Teaching your kids to be ORGANISED
If it's not in my calendar, then it never happened or will happen! With such a busy household to run, as unflattering boring as it sounds, Sunday evening demands that I sit for a few minutes, trusty organiser in hand, going through what to expect for the upcoming week. From noting down play practices, to midweek birthday parties to trips to the dentist, I am compelled to be organised to successfully steer the kids through another busy week. If I fail to note the time for a particular class, then the scheduled events for the day crumble like a pack of cards leaving a disappointed child in its midst. A part of me rebels at the need for me to be so boringly organised, how exciting to begin a day and see where the day takes us. But of course I have children to raise and those fanciful ideas are for the young and carefree.
But in hindsight, I do have a house full of teenagers and two little misses, who are 9 and 6 and practically adults according to them, so why can't they organise themselves! It's high time that my children take a vested interest in organising their own activities. In fact, by taking that step in helping them to be responsible for themselves, you are teaching them life lessons for the future. Of course it will be an utter failure if you suddenly announce to your child that today you stop being their unpaid secretaries and it is up to them to figure out their day. As kids are, they usually ooze disorganisation flitting from one task to another. Keeping that in mind teach them the first steps to becoming organised.
If they are old enough, get them diaries, whiteboards etc and encourage them to write down the events for the next day. It could be ballet classes, a class test or someone's birthday. Teach them that they are the instigators and the reminders for the events for the day. They will feel in control and feel the need to step up to their responsibilities.
Teach your children to gather supplies needed, to stop procrastinating and start the project at hand.
Remind your child that a task once begun needs to done and saying no to distractions is very important.
Getting it done
This means that your child will have to complete the task, be it a homework project, clean up, pack it away in the right folder or file. The task is completely finished in this sense.
Once these basic guidelines are established then by adhering to the following steps, our children get an introduction into being organised individuals.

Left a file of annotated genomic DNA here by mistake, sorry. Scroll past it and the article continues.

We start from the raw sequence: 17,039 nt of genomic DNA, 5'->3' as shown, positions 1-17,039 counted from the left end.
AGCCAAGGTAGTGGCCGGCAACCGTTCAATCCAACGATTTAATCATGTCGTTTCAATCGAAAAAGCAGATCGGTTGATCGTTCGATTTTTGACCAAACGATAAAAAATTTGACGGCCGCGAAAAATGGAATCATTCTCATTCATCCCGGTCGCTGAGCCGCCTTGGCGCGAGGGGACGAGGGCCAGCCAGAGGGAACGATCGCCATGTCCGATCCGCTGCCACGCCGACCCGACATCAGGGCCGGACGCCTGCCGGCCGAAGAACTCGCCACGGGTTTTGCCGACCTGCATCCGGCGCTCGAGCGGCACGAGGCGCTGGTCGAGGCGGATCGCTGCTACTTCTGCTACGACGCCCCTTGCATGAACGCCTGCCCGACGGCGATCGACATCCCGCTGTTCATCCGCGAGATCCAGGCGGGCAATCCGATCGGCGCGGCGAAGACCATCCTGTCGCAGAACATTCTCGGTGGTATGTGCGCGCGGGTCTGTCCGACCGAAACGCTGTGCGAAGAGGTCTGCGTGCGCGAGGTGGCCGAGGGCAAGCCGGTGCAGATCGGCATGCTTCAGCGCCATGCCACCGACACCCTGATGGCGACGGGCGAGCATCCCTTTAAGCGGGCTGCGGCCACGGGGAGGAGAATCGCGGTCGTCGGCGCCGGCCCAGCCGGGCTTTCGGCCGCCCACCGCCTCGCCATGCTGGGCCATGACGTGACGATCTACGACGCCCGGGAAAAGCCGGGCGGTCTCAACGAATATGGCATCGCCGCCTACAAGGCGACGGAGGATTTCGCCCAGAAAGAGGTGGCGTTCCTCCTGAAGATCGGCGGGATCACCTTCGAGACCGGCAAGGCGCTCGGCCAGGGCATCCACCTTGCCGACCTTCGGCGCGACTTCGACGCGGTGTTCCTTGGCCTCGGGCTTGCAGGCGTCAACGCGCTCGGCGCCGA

Children learn best from example, by seeing you run an organised household, they feel compelled to be systematic in their own activities. Also by having a smoothly running household, children know what to expect when they get home. Lunch at 1.00pm, dinner at 7.00pm, home work from 3.00 to 4.00, this encourages your children to blend into an organised routine.
Invest in a diary, calendar or white board for your child. Get them to write out their activities for the week. Use a whiteboard to write out last minute reminders, such as remember your swimming bag. These last minute notices help a child plan their day and is much better than digging through a pile of handouts from school to find out which event is when.
Minimise stress, be prepared. Trying to do projects at the minute or cram for tests at the umpteenth hour only results in unnecessary stress. Always remind your child of their pending tasks, by reminding them you are not doing the task for them and this will not negate organisational learning.
Rope your child into doing tasks at home, this gives them the confidence when they complete a task successfully and that feeling of happiness flows over and we have happy proud children. Thus remembering this feeling children feel compelled to take on responsibility for their own tasks.
Obviously some children are born organisers, then this exercise will be an easy one to instill in them. But of course there are the daydreamers, the time wasters who we will find hard to break in. But this is the time to instill such qualities in our children, for when they are young we can mould their behaviour and set the stage for adulthood. Live life right, get organised!
If they are old enough, get them diaries and whiteboards